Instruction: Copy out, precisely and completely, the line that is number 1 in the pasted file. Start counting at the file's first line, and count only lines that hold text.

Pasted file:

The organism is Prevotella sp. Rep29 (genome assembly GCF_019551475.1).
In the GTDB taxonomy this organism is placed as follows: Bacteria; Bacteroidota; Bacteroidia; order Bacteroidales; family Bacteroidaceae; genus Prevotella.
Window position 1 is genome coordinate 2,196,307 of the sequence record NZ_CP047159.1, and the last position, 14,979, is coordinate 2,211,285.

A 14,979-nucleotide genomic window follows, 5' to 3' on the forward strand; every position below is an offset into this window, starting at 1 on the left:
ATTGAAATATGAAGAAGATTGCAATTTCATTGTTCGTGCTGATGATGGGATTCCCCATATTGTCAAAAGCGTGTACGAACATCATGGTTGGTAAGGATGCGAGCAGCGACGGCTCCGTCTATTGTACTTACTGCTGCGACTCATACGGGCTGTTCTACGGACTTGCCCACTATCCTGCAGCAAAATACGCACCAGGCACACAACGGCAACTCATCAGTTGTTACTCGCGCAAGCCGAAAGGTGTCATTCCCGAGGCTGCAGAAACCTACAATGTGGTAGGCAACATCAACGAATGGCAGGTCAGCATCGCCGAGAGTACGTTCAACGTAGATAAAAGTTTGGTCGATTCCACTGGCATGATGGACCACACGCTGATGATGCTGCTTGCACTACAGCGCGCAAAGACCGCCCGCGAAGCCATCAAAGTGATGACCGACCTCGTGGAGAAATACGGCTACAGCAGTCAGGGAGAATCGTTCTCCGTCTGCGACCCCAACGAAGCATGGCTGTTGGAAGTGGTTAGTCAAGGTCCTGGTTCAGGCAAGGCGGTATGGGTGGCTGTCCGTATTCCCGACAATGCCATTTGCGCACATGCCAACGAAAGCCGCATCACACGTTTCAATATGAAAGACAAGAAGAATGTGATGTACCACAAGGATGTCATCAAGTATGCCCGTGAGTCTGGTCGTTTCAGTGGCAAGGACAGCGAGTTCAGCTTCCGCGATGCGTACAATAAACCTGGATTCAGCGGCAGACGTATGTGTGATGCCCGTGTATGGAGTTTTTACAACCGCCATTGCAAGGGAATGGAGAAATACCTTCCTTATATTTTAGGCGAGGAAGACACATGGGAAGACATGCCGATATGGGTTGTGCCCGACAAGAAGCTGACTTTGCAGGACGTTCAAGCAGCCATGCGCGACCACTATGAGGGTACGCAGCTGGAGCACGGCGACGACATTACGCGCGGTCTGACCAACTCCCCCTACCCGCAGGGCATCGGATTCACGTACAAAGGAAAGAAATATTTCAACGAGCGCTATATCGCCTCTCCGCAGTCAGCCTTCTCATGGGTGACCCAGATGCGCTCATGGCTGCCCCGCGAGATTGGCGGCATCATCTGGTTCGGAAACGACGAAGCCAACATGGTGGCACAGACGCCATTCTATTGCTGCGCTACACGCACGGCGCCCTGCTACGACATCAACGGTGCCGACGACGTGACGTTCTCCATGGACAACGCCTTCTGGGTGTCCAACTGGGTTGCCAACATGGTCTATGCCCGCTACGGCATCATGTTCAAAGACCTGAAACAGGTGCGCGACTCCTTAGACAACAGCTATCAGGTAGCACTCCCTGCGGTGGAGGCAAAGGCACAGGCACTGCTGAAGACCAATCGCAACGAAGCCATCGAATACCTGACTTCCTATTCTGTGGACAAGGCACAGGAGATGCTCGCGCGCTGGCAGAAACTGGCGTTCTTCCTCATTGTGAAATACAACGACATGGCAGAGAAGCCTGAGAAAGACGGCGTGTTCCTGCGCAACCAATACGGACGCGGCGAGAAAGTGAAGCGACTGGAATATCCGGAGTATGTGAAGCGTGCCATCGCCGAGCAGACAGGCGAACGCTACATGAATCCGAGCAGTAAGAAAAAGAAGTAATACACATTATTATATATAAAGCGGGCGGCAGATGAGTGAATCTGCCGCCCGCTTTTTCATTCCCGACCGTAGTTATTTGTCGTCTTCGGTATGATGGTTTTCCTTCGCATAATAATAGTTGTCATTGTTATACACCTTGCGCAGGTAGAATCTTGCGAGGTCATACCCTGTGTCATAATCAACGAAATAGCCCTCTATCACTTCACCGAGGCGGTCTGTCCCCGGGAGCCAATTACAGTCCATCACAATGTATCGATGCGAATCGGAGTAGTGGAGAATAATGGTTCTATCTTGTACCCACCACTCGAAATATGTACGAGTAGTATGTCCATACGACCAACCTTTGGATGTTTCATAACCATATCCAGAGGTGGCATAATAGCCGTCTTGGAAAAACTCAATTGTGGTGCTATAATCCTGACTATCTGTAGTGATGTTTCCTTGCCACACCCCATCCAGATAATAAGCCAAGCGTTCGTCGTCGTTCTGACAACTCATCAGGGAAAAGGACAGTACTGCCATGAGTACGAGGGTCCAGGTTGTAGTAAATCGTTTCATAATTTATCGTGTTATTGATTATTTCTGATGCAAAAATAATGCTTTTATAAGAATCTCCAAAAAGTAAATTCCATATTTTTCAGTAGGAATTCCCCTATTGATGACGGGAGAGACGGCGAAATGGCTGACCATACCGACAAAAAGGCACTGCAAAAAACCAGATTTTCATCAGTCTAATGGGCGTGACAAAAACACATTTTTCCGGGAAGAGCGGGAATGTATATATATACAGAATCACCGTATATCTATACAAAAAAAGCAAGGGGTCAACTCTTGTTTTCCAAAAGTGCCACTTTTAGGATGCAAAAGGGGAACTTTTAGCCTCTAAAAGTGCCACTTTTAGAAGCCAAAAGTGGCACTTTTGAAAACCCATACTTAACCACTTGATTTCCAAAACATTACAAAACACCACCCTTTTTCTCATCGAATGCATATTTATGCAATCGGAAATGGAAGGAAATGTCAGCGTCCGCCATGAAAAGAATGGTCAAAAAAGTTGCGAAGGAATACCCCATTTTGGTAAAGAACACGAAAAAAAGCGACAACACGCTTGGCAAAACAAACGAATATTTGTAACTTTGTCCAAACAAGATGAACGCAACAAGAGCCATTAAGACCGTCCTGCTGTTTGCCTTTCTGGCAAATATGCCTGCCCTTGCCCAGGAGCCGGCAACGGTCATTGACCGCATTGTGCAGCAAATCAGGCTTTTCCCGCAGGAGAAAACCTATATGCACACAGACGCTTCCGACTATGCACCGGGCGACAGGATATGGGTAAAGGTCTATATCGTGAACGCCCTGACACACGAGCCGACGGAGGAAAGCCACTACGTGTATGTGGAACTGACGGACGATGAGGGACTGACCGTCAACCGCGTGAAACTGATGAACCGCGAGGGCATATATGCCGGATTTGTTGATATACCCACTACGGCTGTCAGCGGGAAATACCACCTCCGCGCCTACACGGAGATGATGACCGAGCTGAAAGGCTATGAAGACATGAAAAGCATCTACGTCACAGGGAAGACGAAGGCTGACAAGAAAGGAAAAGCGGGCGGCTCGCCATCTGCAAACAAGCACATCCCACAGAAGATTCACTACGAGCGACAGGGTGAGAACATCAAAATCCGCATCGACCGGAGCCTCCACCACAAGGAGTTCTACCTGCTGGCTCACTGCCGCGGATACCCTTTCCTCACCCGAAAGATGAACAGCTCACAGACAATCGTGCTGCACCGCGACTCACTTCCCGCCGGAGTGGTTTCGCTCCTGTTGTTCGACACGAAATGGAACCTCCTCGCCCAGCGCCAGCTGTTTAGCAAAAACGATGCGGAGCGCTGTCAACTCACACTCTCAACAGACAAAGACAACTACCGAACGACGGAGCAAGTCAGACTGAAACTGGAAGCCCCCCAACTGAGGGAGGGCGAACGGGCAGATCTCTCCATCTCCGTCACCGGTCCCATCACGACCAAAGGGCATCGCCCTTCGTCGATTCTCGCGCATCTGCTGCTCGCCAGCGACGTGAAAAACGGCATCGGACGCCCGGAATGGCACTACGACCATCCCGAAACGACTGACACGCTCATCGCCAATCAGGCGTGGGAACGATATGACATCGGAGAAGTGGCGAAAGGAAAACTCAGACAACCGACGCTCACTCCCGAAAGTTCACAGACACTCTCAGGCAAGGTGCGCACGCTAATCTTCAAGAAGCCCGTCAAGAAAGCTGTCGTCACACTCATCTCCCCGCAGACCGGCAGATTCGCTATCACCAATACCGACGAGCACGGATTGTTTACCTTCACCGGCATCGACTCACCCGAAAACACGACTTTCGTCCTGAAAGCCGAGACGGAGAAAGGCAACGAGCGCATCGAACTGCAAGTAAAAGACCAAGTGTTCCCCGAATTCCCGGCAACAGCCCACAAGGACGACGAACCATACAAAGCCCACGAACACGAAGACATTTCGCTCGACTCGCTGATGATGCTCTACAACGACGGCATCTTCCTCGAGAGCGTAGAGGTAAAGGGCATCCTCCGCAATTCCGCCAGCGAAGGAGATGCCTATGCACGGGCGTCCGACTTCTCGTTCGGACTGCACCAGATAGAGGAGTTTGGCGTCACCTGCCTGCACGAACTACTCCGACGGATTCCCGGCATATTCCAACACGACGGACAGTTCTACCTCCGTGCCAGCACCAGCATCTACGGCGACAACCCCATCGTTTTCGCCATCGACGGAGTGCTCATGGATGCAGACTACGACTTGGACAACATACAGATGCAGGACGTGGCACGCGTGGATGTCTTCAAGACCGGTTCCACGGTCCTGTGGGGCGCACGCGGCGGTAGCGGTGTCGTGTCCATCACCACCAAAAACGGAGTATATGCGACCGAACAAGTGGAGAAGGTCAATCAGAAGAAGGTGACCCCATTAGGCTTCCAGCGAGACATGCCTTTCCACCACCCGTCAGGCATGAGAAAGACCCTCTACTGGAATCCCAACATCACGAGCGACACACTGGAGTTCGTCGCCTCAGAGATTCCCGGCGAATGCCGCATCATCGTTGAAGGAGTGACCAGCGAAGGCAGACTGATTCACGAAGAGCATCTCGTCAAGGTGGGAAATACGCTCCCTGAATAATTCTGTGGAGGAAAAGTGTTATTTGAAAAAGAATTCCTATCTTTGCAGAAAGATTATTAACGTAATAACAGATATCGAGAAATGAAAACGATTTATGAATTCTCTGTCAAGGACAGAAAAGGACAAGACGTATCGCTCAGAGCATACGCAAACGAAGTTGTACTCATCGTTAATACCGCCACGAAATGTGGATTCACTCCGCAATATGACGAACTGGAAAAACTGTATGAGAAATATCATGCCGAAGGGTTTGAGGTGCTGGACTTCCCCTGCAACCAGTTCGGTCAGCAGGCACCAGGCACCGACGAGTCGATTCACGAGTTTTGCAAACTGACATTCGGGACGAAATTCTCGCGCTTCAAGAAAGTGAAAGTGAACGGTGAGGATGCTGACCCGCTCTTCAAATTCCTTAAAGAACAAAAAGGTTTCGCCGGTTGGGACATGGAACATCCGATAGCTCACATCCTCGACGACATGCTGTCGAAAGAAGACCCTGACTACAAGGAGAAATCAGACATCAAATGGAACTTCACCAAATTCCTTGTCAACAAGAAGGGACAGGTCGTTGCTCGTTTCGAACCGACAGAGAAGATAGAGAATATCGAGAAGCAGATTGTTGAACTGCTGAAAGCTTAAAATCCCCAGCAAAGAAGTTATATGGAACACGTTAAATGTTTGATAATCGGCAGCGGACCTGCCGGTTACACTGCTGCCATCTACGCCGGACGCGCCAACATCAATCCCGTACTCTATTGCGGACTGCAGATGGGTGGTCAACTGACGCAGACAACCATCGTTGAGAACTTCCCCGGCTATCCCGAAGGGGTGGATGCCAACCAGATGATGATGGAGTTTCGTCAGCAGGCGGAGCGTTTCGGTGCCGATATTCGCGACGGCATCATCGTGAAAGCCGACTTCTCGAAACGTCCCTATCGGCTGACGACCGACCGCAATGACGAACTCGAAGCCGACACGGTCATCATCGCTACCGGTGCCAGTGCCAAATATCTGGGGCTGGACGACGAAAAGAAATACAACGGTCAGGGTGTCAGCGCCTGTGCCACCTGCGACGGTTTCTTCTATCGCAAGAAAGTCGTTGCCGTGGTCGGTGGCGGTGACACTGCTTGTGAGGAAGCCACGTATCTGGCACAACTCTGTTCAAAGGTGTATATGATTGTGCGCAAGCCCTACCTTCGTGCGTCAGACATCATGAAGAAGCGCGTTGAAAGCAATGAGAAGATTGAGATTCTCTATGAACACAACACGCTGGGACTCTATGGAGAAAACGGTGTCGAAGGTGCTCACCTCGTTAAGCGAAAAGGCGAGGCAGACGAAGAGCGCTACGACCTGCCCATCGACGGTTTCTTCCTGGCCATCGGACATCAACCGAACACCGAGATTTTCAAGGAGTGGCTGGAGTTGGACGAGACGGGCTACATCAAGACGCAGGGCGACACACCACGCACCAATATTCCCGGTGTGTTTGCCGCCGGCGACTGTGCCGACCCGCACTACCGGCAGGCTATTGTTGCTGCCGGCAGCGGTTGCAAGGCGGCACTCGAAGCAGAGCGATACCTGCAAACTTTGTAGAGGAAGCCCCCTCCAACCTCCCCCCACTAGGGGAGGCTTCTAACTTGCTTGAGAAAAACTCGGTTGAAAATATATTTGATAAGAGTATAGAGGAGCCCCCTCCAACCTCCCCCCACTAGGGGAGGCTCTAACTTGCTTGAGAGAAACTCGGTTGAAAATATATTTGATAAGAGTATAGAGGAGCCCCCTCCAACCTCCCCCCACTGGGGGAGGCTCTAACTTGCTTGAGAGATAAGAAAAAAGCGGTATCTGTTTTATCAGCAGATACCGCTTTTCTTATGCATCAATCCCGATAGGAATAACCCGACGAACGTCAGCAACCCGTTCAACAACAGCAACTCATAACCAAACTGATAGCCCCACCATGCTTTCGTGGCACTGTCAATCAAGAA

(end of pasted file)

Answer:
The organism is Prevotella sp. Rep29 (genome assembly GCF_019551475.1).